builders plastic on bottom, I use the plug hole for drainage – then in goes the ag pipe, – then either sand or chip bark
then I put a sheet of shadecloth then the potting mix
you pour the water in thru the pipe, till it comes out of the drain hole, then you know the water part is full, plant your plants, put mulch on and voila 🙂
as I said, probably someone here can explain it heaps better –October 2, 2011 at 12:12 pm #509297
Aha, defintitely get the concept now! Thanks for the explanation CallieCat, you definitely did the job. I see why it’s Adelaidians talking about wicking beds too. Must make it easy to go on holidays!October 2, 2011 at 12:57 pm #509298
Yup, Calliecat pretty much hit the nail on the head.
I use them here in Queensland as well. We have a pretty regular rainfall over summer, but I still find that plants do better in the wicking beds. Of course, we have virtually no rainfall over winter, so they really help then.
Finished filling the first bed last night and planted some peas and beans. Nothing to see yet though, LOL. Might take a wander around and take some pics of the rest of the yard later though.October 2, 2011 at 1:44 pm #509299calliecatMember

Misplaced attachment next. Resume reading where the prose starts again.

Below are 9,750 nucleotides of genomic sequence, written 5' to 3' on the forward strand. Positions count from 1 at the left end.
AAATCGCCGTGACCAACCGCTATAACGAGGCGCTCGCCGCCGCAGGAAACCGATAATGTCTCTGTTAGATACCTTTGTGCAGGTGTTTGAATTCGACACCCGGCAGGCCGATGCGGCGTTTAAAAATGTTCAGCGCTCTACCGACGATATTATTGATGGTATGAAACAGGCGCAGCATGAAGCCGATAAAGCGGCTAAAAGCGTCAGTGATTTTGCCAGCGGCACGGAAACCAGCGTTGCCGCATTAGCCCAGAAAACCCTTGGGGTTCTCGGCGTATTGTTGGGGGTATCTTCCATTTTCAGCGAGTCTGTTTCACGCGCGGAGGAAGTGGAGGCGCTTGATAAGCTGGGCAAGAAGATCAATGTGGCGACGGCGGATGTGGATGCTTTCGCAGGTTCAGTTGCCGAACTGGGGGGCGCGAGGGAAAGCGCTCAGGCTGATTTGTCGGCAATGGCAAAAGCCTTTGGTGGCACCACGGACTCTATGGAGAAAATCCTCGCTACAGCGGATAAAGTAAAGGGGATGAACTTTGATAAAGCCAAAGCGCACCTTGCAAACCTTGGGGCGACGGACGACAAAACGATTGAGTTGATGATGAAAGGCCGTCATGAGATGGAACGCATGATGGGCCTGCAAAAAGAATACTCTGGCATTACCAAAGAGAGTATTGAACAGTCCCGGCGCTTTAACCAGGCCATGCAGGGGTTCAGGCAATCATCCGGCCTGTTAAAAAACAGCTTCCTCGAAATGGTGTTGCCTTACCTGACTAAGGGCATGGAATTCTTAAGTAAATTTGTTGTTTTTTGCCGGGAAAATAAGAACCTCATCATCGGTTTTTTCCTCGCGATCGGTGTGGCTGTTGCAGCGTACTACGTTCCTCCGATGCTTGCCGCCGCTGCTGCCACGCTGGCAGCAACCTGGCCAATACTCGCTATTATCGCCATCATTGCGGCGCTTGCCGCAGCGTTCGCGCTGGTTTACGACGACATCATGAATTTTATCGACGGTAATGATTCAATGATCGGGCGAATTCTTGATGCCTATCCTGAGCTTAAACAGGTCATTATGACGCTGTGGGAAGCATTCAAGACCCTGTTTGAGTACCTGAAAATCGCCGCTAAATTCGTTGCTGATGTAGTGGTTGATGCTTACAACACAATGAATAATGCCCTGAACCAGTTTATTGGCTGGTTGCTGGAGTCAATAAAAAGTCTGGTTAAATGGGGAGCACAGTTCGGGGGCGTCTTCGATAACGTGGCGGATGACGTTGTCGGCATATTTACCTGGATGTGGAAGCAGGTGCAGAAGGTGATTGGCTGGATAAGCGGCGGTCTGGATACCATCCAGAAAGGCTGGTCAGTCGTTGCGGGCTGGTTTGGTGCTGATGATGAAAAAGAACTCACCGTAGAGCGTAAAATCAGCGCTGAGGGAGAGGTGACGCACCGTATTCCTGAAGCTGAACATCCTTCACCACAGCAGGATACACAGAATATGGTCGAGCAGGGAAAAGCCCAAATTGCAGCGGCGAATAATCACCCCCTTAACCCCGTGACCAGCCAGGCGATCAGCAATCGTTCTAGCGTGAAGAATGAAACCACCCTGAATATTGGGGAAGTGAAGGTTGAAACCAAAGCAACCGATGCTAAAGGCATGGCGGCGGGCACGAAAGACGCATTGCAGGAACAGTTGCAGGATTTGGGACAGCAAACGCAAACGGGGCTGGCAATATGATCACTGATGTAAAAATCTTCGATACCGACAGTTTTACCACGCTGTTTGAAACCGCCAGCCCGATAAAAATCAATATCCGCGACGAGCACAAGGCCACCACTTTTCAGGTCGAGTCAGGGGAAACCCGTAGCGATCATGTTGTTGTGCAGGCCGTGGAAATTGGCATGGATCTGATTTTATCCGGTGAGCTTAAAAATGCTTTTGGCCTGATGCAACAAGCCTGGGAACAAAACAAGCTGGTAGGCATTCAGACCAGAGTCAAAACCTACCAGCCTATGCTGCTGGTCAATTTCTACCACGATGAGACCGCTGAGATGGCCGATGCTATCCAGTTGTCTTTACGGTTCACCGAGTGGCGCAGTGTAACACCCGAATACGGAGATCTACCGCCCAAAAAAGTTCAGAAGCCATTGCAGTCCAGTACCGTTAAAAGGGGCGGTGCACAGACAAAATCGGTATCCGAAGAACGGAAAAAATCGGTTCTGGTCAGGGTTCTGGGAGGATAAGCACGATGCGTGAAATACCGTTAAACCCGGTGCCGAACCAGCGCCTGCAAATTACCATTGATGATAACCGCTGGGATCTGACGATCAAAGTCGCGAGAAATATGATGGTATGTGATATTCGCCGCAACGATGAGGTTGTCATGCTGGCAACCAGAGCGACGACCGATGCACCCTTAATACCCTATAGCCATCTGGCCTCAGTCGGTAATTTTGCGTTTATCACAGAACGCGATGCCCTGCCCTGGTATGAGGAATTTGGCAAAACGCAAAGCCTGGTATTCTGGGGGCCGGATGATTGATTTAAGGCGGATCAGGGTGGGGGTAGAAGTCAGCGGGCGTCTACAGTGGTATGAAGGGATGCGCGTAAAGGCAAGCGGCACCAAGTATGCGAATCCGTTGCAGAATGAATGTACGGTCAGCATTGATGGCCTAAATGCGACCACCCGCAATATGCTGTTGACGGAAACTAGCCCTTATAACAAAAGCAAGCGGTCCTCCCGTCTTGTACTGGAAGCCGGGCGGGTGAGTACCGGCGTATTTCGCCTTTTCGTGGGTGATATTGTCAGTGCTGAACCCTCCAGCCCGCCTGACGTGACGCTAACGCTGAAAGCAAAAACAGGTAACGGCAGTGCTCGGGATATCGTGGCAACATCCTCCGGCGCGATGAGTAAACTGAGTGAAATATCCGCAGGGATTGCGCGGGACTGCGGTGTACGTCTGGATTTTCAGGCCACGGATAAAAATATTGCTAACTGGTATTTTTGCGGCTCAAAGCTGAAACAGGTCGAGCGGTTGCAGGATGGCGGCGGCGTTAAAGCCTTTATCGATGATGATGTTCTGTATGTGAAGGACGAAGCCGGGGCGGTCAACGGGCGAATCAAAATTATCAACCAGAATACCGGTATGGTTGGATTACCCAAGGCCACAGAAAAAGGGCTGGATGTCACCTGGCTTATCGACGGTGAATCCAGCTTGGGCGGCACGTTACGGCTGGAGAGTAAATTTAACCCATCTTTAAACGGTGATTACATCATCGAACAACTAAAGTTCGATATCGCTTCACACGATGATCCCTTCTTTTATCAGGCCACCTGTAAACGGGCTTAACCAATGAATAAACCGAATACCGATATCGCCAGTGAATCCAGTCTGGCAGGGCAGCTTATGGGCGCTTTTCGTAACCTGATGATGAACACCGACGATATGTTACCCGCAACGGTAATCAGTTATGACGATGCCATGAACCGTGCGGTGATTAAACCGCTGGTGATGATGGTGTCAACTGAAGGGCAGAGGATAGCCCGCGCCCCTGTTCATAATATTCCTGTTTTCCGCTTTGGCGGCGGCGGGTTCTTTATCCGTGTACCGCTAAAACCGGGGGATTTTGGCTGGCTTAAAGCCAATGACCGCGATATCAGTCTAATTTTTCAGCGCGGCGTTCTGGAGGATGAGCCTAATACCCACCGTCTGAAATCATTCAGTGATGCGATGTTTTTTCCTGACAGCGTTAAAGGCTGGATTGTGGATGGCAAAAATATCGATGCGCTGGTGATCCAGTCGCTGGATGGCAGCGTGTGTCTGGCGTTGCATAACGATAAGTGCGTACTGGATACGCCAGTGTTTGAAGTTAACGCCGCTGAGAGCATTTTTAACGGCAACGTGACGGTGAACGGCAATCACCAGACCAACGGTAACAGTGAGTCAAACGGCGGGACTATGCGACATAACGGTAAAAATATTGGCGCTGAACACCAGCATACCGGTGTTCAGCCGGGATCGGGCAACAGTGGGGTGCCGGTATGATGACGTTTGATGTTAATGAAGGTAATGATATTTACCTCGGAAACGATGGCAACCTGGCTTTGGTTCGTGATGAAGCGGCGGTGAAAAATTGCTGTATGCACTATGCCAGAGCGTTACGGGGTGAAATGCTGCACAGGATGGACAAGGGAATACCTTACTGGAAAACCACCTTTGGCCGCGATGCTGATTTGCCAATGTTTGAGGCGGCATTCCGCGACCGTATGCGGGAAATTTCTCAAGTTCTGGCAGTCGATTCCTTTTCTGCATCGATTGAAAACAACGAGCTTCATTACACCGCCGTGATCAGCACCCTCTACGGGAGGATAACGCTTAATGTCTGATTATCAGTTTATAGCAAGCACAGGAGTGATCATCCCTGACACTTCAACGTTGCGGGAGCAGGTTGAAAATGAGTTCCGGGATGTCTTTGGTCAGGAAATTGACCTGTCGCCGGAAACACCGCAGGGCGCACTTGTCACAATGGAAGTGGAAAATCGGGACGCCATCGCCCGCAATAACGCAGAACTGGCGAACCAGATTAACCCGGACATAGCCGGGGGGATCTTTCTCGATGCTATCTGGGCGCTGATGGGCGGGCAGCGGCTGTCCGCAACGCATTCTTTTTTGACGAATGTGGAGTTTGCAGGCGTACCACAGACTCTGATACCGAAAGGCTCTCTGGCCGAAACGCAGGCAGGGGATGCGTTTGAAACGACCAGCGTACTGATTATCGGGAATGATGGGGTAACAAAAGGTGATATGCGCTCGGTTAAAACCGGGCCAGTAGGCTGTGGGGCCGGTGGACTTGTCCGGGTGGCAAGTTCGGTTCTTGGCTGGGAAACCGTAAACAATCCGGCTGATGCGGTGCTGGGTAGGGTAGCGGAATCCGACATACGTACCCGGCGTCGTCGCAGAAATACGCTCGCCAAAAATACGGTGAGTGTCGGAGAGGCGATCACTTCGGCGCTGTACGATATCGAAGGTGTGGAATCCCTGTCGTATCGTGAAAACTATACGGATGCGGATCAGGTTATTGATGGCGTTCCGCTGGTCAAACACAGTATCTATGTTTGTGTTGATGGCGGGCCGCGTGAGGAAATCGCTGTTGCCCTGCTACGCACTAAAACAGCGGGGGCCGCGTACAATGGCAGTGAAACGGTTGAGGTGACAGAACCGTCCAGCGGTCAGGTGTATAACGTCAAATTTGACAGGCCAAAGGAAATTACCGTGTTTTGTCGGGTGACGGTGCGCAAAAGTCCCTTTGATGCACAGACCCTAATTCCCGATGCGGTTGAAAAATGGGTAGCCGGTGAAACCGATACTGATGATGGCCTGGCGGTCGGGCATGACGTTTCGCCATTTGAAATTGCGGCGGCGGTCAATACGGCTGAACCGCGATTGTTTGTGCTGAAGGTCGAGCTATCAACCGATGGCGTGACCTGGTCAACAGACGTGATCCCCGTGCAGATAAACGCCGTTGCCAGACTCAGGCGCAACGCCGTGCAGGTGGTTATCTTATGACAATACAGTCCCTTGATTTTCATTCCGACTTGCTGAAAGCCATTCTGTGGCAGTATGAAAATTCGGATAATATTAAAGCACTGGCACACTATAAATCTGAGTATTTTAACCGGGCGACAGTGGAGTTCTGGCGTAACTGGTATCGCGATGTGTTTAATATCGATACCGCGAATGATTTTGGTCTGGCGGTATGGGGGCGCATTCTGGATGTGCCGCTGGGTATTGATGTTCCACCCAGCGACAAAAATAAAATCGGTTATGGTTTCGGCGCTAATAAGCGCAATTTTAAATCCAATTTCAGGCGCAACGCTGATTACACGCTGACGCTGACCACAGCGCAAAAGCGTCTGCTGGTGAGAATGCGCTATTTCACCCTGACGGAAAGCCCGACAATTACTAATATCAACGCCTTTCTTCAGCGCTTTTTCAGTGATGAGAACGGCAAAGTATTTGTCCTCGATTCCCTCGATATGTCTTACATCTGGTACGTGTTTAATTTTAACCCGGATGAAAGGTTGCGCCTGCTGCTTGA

if by chance you do use sand, it’s best to wrap some shadecloth around the ag pipe 🙂
I’ll be going chip bark next time I thinkOctober 2, 2011 at 2:35 pm #509300
I’ll keep that in mind Calliecat. Just using dirt right now, but I think I might try sand on one of the others.
Went for a walk with my daughter this morning, she wanted to collect leaves to play with, so I took the camera along.
This is my first attempt at a wicking bed. It’s in our front yard, which we don’t tend to visit much, so once I have all the beds going up the front we’ll move the plants from here into one of them and turn this back into lawn. This was what sold me on wicking beds though. We haven’t had more than a sprinkle of rain in months, and I don’t water the garden, but look at those strawberries! That’s queensland arrowroot in the background, really getting growing for the year.
This is the view towards the back and the orchard. The chooks are fenced in up here (though currently they can get out by ducking through the fence to the neighbours and coming back through further down, must do something about that!) The shed is the chook’s night pen. The caravan and stuff up the back are actually on the neighbour’s property, not ours.